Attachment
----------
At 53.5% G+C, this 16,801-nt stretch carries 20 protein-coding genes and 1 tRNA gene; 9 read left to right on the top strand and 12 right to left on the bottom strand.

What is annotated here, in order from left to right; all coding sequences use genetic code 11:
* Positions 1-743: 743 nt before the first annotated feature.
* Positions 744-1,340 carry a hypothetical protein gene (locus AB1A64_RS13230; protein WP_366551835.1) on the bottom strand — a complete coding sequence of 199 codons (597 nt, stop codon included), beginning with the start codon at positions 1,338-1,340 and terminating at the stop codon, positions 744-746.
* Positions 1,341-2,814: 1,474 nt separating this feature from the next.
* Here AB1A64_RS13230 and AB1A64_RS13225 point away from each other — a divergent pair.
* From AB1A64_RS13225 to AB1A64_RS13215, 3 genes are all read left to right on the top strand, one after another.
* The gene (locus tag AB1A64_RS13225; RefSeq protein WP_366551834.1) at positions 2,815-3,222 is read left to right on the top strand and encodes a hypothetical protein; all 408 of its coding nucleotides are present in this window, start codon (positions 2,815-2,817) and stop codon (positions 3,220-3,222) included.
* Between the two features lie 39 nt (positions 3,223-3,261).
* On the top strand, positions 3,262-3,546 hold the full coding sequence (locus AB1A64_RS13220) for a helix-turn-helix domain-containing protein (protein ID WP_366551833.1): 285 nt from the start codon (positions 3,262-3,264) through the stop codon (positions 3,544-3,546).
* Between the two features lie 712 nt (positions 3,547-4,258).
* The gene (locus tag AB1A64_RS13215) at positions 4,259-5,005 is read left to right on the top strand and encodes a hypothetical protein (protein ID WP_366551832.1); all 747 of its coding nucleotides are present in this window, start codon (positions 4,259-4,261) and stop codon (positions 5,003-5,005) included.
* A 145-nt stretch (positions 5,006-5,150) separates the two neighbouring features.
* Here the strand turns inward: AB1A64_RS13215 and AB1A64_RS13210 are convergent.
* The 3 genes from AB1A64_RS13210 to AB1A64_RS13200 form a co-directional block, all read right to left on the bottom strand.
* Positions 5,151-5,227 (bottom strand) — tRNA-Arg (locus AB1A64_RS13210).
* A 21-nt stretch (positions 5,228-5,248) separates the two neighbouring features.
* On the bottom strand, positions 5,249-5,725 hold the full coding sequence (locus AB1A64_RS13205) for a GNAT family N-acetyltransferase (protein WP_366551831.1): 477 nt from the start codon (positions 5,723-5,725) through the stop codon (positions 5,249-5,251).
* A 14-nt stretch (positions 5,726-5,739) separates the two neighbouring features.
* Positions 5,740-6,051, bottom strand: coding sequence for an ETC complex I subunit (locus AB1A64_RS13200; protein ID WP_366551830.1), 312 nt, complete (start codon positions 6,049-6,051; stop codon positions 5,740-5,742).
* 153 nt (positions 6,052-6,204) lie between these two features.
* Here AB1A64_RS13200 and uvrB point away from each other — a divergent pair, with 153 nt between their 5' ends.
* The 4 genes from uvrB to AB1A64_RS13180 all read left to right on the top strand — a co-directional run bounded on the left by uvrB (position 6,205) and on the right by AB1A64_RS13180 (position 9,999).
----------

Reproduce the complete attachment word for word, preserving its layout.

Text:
At 53.5% G+C, this 16,801-nt stretch carries 20 protein-coding genes and 1 tRNA gene; 9 read left to right on the top strand and 12 right to left on the bottom strand.

What is annotated here, in order from left to right; all coding sequences use genetic code 11:
* Positions 1-743: 743 nt before the first annotated feature.
* Positions 744-1,340 carry a hypothetical protein gene (locus AB1A64_RS13230; protein WP_366551835.1) on the bottom strand — a complete coding sequence of 199 codons (597 nt, stop codon included), beginning with the start codon at positions 1,338-1,340 and terminating at the stop codon, positions 744-746.
* Positions 1,341-2,814: 1,474 nt separating this feature from the next.
* Here AB1A64_RS13230 and AB1A64_RS13225 point away from each other — a divergent pair.
* From AB1A64_RS13225 to AB1A64_RS13215, 3 genes are all read left to right on the top strand, one after another.
* The gene (locus tag AB1A64_RS13225; RefSeq protein WP_366551834.1) at positions 2,815-3,222 is read left to right on the top strand and encodes a hypothetical protein; all 408 of its coding nucleotides are present in this window, start codon (positions 2,815-2,817) and stop codon (positions 3,220-3,222) included.
* Between the two features lie 39 nt (positions 3,223-3,261).
* On the top strand, positions 3,262-3,546 hold the full coding sequence (locus AB1A64_RS13220) for a helix-turn-helix domain-containing protein (protein ID WP_366551833.1): 285 nt from the start codon (positions 3,262-3,264) through the stop codon (positions 3,544-3,546).
* Between the two features lie 712 nt (positions 3,547-4,258).
* The gene (locus tag AB1A64_RS13215) at positions 4,259-5,005 is read left to right on the top strand and encodes a hypothetical protein (protein ID WP_366551832.1); all 747 of its coding nucleotides are present in this window, start codon (positions 4,259-4,261) and stop codon (positions 5,003-5,005) included.
* A 145-nt stretch (positions 5,006-5,150) separates the two neighbouring features.
* Here the strand turns inward: AB1A64_RS13215 and AB1A64_RS13210 are convergent.
* The 3 genes from AB1A64_RS13210 to AB1A64_RS13200 form a co-directional block, all read right to left on the bottom strand.
* Positions 5,151-5,227 (bottom strand) — tRNA-Arg (locus AB1A64_RS13210).
* A 21-nt stretch (positions 5,228-5,248) separates the two neighbouring features.
* On the bottom strand, positions 5,249-5,725 hold the full coding sequence (locus AB1A64_RS13205) for a GNAT family N-acetyltransferase (protein WP_366551831.1): 477 nt from the start codon (positions 5,723-5,725) through the stop codon (positions 5,249-5,251).
* A 14-nt stretch (positions 5,726-5,739) separates the two neighbouring features.
* Positions 5,740-6,051, bottom strand: coding sequence for an ETC complex I subunit (locus AB1A64_RS13200; protein ID WP_366551830.1), 312 nt, complete (start codon positions 6,049-6,051; stop codon positions 5,740-5,742).
* 153 nt (positions 6,052-6,204) lie between these two features.
* Here AB1A64_RS13200 and uvrB point away from each other — a divergent pair, with 153 nt between their 5' ends.
* The 4 genes from uvrB to AB1A64_RS13180 all read left to right on the top strand — a co-directional run bounded on the left by uvrB (position 6,205) and on the right by AB1A64_RS13180 (position 9,999).